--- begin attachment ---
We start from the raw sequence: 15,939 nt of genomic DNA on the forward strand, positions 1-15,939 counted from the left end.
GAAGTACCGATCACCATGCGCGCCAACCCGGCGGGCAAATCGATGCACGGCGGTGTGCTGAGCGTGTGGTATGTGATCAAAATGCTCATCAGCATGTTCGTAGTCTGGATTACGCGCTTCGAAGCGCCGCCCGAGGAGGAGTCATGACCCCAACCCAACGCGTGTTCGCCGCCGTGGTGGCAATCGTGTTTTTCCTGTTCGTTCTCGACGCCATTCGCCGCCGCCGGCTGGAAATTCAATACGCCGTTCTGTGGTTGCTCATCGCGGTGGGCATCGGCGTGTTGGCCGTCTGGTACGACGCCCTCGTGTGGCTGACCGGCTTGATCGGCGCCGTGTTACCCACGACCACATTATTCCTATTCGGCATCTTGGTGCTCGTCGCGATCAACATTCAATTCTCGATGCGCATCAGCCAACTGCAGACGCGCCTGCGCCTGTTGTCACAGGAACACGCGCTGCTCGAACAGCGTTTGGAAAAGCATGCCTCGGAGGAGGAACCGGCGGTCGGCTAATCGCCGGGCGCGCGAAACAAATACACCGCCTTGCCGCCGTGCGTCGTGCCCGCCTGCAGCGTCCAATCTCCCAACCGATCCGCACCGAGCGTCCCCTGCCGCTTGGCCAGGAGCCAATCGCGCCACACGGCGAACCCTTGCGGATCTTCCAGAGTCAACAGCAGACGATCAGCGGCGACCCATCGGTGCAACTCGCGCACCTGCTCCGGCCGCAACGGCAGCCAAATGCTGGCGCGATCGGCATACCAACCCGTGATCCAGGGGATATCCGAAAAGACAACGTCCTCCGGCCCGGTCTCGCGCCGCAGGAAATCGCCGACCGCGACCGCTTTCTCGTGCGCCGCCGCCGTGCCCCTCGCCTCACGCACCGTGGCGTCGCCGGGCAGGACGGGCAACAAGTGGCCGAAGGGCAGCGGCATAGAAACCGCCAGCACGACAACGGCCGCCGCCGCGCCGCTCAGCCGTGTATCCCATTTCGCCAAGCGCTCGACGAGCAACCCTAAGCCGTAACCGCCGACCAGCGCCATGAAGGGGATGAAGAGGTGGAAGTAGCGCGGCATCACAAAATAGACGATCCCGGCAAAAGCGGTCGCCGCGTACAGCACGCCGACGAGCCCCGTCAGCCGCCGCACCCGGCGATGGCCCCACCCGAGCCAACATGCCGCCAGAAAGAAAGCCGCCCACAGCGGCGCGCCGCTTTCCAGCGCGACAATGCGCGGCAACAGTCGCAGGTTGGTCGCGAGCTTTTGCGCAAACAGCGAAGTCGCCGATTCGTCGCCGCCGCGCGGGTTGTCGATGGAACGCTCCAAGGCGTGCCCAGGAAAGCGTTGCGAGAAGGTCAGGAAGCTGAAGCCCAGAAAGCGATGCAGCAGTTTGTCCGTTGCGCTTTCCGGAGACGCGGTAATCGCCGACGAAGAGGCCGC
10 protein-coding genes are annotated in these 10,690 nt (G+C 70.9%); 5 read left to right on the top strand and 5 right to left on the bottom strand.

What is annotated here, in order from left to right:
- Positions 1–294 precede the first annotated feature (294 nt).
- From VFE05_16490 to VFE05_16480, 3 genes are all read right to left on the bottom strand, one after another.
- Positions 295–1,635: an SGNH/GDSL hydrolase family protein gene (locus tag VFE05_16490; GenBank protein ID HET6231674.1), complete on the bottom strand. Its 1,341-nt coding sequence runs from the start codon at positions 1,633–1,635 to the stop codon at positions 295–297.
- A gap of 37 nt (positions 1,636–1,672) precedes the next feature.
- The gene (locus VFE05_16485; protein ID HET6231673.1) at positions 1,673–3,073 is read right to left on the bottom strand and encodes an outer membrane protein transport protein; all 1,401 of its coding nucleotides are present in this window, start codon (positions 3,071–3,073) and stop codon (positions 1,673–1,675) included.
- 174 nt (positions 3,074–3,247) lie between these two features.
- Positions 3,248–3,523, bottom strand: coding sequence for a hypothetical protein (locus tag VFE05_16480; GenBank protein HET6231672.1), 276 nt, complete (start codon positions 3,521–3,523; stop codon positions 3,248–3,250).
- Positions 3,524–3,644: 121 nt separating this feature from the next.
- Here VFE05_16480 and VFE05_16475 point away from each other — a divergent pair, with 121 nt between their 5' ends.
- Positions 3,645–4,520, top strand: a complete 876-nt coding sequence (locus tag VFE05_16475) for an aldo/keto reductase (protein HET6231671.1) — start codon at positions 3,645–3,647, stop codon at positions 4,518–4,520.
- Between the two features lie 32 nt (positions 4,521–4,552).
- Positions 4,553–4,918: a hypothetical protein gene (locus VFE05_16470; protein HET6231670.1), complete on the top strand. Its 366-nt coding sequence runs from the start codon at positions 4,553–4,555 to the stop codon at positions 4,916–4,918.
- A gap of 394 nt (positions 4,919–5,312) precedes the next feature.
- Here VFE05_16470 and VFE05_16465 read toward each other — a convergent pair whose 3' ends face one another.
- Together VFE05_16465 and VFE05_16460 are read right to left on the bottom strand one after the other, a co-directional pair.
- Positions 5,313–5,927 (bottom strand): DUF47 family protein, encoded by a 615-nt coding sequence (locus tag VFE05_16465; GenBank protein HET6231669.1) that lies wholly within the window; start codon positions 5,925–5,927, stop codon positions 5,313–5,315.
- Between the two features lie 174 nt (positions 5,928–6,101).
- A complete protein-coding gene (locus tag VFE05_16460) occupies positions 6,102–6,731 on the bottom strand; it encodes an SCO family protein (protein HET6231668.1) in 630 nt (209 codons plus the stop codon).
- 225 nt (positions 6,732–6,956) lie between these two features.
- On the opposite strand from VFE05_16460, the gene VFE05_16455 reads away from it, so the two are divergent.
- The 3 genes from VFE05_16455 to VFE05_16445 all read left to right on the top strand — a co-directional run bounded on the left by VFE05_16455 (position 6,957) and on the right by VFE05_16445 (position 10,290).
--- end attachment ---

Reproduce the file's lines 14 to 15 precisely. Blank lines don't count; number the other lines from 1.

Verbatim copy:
- Positions 3,645–4,520, top strand: a complete 876-nt coding sequence (locus tag VFE05_16475) for an aldo/keto reductase (protein HET6231671.1) — start codon at positions 3,645–3,647, stop codon at positions 4,518–4,520.
- Between the two features lie 32 nt (positions 4,521–4,552).